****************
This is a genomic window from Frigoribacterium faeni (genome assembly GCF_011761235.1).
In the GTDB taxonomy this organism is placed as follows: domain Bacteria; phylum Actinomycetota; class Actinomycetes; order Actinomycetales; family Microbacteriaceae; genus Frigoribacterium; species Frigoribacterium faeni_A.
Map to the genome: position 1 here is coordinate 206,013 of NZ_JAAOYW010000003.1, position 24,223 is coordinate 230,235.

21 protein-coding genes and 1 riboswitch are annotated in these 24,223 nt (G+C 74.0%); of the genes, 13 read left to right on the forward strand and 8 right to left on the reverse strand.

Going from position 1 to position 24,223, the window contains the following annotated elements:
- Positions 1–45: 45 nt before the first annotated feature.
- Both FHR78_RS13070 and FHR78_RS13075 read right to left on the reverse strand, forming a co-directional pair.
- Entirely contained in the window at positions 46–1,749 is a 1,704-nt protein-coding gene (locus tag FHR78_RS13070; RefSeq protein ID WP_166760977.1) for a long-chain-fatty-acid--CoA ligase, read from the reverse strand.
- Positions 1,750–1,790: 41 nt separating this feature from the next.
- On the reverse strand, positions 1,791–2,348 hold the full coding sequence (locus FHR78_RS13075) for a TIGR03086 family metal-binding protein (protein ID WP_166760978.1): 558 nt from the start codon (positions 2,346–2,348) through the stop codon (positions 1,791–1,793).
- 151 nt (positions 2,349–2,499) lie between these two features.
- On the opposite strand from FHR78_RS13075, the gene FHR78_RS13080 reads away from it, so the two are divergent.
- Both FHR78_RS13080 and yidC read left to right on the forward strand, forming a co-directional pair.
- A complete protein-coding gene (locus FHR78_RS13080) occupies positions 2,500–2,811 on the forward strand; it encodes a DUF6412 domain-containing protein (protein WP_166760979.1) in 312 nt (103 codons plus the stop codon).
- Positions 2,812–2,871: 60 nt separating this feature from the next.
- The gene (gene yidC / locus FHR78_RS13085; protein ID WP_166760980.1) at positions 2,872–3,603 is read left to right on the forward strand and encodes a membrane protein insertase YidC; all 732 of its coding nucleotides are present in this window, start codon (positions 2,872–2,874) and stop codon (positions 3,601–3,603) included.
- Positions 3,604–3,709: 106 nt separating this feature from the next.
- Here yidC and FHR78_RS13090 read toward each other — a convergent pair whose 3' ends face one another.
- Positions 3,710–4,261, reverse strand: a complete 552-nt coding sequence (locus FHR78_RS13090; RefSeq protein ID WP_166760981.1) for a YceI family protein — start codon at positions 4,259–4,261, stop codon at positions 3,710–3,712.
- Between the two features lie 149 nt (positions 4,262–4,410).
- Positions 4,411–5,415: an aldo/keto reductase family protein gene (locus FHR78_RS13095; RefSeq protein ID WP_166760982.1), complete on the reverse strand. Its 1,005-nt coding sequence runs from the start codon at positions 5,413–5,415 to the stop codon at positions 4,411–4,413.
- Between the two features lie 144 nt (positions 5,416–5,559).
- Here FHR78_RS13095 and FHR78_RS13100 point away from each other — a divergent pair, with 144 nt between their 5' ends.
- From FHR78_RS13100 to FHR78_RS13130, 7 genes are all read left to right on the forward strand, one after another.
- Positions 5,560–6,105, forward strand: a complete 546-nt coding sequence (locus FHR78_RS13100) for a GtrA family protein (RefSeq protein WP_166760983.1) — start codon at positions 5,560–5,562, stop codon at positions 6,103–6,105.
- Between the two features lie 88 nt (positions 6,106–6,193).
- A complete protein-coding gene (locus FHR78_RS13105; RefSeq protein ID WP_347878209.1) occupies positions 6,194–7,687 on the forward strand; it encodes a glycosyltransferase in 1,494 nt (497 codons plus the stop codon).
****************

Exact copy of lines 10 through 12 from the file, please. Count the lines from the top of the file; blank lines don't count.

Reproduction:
- On the reverse strand, positions 1,791–2,348 hold the full coding sequence (locus FHR78_RS13075) for a TIGR03086 family metal-binding protein (protein ID WP_166760978.1): 558 nt from the start codon (positions 2,346–2,348) through the stop codon (positions 1,791–1,793).
- 151 nt (positions 2,349–2,499) lie between these two features.
- On the opposite strand from FHR78_RS13075, the gene FHR78_RS13080 reads away from it, so the two are divergent.